Shima Kitchen has been one of my favourites on Teshima since I first visited. Since I only go to Teshima once every 3 years, I had to go back and enjoy the wonderful meal. The main building is a restored house and the back terrace was constructed for the Triennale. The design was by Ryo Abe and it is wonderful. The lunches sell out fast so be there early to get a reservation. If you cannot, Shima Kitchen also has bento boxes and curry rice in a small shop next door. Both places allow you to head outside to the terrace to enjoy your meal. If you are alone or in a group of 2, you are likely to be seated at the counter where you can enjoy watching the cooks do their magic but if you are in a bigger group, you will probably be at a table to enjoy the view.
029 – Storm House
Storm House was created by Janet Cardiff & George Bures Miller and it is a genius work. I love returning to Karato because of this house and I really absorb the work. They converted the main rooms of the house and outfitted it to simulate a storm that approaches and leaves. You can hear the rain from afar and as it approaches. There is a lot to absorb in the artwork. It takes about 10 minutes for 1 cycle. I was worried I wouldn’t like it a second time, but I still loved it!
030 – Hotel Lemon
Hotel Lemon by Smiles: is my new favourite work on Teshima. There are a lot of great artworks in the Karato area and I was really surprised by it. It is an artwork that does require 2 people but you can still have a little fun on your own. There is an “audio tour” for your experience and you can really enjoy the artwork as you do acts with your partner. It was designed for couples but if you are with a friend, I’d guess it is okay. Be aware that they only have a few English radios so you may have to wait a while to get one or you can try the Japanese like I did.
031 – Teshima Art Museum
Everyone goes to the Teshima Art Museum and it is a great place. I love what Rei Naito did to design the place but it is hard to really enjoy it with dozens of people there at all times. During the festival, there is a line to enter the museum so be aware that you may lose a lot of time trying to enjoy it. I really thought it was a good place to relax and meditate. A lot of people are sleeping in the artwork and the peace that you feel really helps you to do so. I could easily spend hours just absorbed in my own thought when visiting but I couldn’t as I always worry about others who are waiting to get in too.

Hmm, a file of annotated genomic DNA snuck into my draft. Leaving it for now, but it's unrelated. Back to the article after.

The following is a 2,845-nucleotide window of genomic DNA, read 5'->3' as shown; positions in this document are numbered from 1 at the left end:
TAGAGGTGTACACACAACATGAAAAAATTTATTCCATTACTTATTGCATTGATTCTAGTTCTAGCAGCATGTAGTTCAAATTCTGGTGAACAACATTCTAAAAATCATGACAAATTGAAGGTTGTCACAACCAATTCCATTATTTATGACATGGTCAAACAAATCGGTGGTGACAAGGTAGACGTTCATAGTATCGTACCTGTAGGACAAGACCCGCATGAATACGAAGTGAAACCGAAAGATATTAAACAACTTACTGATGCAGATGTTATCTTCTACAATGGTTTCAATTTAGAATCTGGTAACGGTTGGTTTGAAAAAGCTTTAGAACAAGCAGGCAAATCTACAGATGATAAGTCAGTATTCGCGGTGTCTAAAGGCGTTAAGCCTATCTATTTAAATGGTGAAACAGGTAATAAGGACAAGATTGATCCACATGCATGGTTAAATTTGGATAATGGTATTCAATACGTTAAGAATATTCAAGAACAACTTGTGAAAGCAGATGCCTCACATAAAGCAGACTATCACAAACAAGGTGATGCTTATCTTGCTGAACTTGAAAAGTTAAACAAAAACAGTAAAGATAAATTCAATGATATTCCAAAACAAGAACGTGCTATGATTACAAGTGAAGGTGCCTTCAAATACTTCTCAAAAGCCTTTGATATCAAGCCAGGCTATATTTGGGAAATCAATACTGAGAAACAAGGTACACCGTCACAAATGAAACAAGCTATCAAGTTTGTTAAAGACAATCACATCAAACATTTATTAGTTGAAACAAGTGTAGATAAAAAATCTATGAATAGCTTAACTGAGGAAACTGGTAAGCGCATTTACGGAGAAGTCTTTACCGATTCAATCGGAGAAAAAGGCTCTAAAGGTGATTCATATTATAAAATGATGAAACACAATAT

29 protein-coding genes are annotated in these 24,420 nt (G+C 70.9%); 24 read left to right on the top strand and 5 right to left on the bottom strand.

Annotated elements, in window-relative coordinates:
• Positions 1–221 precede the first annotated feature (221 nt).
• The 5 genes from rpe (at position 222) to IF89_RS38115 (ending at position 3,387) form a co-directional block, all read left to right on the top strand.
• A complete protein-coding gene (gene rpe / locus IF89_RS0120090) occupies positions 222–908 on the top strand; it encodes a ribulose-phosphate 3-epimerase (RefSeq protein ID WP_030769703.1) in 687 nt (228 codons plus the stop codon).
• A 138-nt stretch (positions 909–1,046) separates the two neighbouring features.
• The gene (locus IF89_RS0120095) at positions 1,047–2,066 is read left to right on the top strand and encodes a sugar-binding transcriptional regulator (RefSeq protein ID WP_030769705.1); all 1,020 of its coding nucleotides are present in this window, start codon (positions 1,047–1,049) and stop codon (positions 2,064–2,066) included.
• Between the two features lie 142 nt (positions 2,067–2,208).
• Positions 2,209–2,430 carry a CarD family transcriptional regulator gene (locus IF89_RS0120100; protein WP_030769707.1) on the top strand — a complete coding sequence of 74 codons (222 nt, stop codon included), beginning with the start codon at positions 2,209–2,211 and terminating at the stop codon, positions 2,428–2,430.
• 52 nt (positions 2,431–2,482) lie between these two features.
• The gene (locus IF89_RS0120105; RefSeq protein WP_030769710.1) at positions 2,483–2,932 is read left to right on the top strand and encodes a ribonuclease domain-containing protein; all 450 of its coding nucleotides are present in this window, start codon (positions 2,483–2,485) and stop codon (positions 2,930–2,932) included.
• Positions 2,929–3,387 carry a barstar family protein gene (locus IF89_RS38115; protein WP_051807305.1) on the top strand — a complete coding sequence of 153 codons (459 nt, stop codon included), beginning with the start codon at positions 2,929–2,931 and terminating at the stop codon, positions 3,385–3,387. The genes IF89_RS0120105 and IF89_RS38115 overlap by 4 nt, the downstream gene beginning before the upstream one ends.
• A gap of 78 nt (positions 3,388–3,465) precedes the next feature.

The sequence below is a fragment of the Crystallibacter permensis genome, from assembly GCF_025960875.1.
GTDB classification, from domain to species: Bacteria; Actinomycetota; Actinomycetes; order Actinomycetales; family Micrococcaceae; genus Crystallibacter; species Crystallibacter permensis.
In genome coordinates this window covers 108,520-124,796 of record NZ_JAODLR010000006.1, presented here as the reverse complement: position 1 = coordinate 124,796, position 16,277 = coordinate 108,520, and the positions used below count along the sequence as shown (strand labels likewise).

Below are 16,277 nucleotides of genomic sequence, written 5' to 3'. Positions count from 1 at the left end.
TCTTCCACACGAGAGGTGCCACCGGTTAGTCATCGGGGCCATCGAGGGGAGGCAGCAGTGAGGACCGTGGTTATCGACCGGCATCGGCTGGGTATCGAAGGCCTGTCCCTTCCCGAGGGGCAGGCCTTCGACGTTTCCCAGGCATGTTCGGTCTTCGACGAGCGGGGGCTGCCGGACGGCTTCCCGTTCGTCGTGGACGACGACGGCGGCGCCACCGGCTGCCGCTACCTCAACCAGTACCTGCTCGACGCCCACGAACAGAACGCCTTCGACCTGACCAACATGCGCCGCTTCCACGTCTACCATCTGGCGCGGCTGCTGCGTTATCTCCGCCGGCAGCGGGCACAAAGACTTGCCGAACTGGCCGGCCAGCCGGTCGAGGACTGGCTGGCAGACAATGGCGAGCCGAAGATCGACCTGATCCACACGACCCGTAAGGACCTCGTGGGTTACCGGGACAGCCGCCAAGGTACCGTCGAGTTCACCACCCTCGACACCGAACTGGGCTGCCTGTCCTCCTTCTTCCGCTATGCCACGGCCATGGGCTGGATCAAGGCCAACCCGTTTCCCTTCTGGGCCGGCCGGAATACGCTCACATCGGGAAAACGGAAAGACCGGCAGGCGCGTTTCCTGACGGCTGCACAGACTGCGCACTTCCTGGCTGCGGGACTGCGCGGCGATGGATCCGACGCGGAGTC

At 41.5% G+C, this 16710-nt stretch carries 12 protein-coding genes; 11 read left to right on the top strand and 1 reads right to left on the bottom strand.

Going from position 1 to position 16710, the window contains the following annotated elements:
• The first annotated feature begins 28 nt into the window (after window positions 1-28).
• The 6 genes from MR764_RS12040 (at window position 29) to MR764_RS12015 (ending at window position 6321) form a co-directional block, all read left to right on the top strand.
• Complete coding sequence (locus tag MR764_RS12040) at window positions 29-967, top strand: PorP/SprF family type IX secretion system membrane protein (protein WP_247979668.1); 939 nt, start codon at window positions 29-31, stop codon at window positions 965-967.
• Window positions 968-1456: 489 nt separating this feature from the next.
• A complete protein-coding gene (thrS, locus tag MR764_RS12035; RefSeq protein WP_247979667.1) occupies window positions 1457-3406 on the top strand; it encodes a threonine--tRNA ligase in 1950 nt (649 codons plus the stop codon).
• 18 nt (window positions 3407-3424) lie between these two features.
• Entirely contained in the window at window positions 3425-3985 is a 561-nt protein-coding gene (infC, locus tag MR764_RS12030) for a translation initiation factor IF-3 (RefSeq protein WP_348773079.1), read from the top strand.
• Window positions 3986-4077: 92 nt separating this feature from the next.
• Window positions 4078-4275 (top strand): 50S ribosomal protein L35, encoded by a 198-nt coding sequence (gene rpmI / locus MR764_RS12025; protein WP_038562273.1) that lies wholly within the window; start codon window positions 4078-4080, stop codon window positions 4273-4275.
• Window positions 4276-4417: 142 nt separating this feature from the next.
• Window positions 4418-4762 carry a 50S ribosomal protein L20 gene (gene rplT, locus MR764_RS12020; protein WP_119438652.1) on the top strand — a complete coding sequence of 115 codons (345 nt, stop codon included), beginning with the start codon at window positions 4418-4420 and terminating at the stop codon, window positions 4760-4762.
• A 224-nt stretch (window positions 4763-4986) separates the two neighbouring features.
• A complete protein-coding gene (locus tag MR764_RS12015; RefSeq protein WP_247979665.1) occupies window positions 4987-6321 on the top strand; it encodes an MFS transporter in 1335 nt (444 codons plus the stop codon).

- Teshima Art Guide (Official Setouchi Triennale Site – English)
- Teshima Art Guide (Official Setouchi Triennale Site – Japanese)
- Teshima Guide (2016 Setouchi Triennale) (HinoMaple)
- Teshima – Karato (HinoMaple from 2013)
- Teshima – Kou and Ieura (HinoMaple from 2013)
- Setouchi Triennale 2016 on Teshima (Setouchi Explorer)
- Teshima Art Museum (Setouchi Explorer)
- Shima Kitchen (Setouchi Explorer)
- Of Shima Kitchen, Teshima Art Museum and a big blunder (Setouchi Explorer)
- Particles in the Air on Teshima (Setouchi Explorer)
- Il Vento on Teshima (Setouchi Explorer)
- No One Wins – Multibasket by Llobet & Pons on Teshima (Setouchi Explorer)
- Big Bamboo on Teshima (Setouchi Explorer)
- Les Archives du Coeur (Setouchi Explorer)
- Boltanski’s Archives du Coeur on Teshima (Setouchi Explorer)
- Your First Colour (Solution in my Head, Solution in my Stomach) (Setouchi Explorer)
The above is my own personal review of the art on Teshima. If you want to be surprised by the art, I recommend that you do not read more than what is written here. Links will follow the single paragraph describing the basics of the artwork when the posts are ready. Please keep an eye on the social media accounts (Facebook, Twitter, Google Plus) for information when they go live. Photos may also give away part of the art, but in this post, they are minimal. Spoiler alerts in individual posts will be given when it is necessary for you to enjoy the art for the first time. If you will not be going to the Setouchi Triennale, feel free to follow the links and read everything and enjoy it as best as you can. Links to individual art reviews will be coming in the following months as soon as possible.